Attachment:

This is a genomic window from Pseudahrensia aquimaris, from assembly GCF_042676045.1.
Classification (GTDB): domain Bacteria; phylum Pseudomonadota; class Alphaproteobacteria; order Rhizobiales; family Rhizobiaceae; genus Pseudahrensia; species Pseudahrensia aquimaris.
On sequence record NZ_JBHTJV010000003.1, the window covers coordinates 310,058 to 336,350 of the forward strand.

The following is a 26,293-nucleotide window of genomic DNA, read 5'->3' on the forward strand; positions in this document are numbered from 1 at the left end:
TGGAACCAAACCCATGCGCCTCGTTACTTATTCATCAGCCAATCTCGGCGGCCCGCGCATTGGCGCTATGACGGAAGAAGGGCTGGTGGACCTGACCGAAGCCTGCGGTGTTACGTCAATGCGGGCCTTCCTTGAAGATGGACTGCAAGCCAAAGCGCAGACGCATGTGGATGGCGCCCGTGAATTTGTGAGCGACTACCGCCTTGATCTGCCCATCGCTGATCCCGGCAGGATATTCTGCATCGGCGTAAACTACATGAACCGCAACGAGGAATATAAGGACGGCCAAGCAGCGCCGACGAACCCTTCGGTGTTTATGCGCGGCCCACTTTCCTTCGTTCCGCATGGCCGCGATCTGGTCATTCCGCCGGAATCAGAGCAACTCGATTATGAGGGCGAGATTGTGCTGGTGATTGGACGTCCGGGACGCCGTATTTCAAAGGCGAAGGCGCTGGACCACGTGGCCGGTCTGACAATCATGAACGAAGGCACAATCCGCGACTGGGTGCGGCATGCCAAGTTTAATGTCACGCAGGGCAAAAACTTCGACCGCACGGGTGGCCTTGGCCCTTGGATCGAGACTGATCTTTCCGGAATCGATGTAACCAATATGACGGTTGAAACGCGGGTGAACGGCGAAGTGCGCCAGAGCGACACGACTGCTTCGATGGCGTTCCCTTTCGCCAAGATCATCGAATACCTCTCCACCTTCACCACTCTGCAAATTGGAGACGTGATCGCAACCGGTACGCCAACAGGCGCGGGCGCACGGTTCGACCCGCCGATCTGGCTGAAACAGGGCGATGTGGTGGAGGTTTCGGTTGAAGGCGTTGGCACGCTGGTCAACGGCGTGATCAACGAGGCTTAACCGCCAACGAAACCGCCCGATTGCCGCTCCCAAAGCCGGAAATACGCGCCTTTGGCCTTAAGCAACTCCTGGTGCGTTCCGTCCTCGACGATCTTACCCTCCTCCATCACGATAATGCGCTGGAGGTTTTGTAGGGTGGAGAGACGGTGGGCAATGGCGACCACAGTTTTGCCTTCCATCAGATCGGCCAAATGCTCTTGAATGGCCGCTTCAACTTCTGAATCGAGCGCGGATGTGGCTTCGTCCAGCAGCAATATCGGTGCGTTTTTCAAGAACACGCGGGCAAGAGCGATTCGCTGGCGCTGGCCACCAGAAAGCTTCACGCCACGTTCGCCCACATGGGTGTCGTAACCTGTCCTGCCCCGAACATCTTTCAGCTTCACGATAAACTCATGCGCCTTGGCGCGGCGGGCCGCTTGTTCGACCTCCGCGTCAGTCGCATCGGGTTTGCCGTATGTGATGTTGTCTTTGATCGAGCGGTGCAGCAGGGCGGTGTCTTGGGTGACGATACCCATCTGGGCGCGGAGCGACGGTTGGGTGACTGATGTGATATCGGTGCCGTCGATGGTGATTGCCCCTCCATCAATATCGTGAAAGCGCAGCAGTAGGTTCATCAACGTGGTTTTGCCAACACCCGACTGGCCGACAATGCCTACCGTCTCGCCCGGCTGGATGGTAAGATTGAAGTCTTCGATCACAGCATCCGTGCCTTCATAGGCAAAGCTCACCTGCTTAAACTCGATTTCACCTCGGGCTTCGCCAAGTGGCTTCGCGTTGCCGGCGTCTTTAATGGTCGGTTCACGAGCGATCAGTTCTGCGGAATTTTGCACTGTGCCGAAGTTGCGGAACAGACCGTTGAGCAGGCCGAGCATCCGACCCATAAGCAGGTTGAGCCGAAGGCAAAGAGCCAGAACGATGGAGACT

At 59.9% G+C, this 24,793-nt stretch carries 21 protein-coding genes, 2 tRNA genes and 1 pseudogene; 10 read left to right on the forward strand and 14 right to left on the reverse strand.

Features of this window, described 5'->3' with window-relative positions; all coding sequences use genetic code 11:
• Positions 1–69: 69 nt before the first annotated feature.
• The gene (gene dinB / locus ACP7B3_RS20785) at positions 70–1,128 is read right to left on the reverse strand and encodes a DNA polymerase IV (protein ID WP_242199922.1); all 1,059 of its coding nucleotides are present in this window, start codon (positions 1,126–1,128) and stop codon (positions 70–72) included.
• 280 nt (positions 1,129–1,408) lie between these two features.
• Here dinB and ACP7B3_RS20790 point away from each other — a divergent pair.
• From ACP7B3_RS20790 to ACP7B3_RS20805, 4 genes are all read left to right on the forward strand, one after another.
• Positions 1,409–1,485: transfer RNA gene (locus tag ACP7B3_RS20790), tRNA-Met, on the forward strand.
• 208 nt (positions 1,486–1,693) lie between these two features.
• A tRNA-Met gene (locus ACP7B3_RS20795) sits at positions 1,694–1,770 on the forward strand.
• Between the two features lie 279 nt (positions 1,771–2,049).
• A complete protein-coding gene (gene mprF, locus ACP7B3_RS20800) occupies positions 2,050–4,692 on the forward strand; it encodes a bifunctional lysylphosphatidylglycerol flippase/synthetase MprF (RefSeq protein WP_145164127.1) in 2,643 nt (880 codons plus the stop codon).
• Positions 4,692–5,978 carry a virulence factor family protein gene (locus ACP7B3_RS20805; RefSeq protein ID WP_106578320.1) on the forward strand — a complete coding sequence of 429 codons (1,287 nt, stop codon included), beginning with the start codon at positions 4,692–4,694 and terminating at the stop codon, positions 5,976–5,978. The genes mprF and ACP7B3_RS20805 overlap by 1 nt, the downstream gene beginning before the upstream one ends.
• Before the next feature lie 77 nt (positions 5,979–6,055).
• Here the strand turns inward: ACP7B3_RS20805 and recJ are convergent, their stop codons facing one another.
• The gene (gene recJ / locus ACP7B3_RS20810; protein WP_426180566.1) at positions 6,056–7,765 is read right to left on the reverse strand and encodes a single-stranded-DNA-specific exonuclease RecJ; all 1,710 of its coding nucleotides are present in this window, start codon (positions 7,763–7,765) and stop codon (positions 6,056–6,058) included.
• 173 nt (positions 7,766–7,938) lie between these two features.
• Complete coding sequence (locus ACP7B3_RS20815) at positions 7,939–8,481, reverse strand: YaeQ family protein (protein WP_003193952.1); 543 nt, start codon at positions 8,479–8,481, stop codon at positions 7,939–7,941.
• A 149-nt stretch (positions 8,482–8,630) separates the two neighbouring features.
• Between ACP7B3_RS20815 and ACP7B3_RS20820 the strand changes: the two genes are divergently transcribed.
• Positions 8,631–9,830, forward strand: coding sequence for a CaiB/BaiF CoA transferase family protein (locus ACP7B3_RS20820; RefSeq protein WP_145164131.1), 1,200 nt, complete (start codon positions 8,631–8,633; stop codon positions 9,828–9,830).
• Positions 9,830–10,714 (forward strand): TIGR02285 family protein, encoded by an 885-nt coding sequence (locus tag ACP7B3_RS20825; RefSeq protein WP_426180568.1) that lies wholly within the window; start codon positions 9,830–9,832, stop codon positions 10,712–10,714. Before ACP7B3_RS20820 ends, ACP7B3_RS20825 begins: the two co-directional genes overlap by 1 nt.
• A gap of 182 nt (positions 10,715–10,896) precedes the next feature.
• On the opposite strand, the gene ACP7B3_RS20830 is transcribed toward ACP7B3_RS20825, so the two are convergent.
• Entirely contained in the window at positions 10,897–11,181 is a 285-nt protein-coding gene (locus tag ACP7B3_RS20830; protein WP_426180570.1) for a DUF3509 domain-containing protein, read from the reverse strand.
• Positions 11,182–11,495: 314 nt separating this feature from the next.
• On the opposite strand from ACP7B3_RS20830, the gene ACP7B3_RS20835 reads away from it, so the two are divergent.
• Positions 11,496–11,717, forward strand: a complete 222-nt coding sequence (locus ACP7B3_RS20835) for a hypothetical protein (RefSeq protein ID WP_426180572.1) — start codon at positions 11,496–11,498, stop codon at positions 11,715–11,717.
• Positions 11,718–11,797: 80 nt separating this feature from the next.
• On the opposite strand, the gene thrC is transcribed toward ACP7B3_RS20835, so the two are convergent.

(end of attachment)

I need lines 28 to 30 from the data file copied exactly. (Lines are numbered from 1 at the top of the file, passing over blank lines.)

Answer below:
• A gap of 182 nt (positions 10,715–10,896) precedes the next feature.
• On the opposite strand, the gene ACP7B3_RS20830 is transcribed toward ACP7B3_RS20825, so the two are convergent.
• Entirely contained in the window at positions 10,897–11,181 is a 285-nt protein-coding gene (locus tag ACP7B3_RS20830; protein WP_426180570.1) for a DUF3509 domain-containing protein, read from the reverse strand.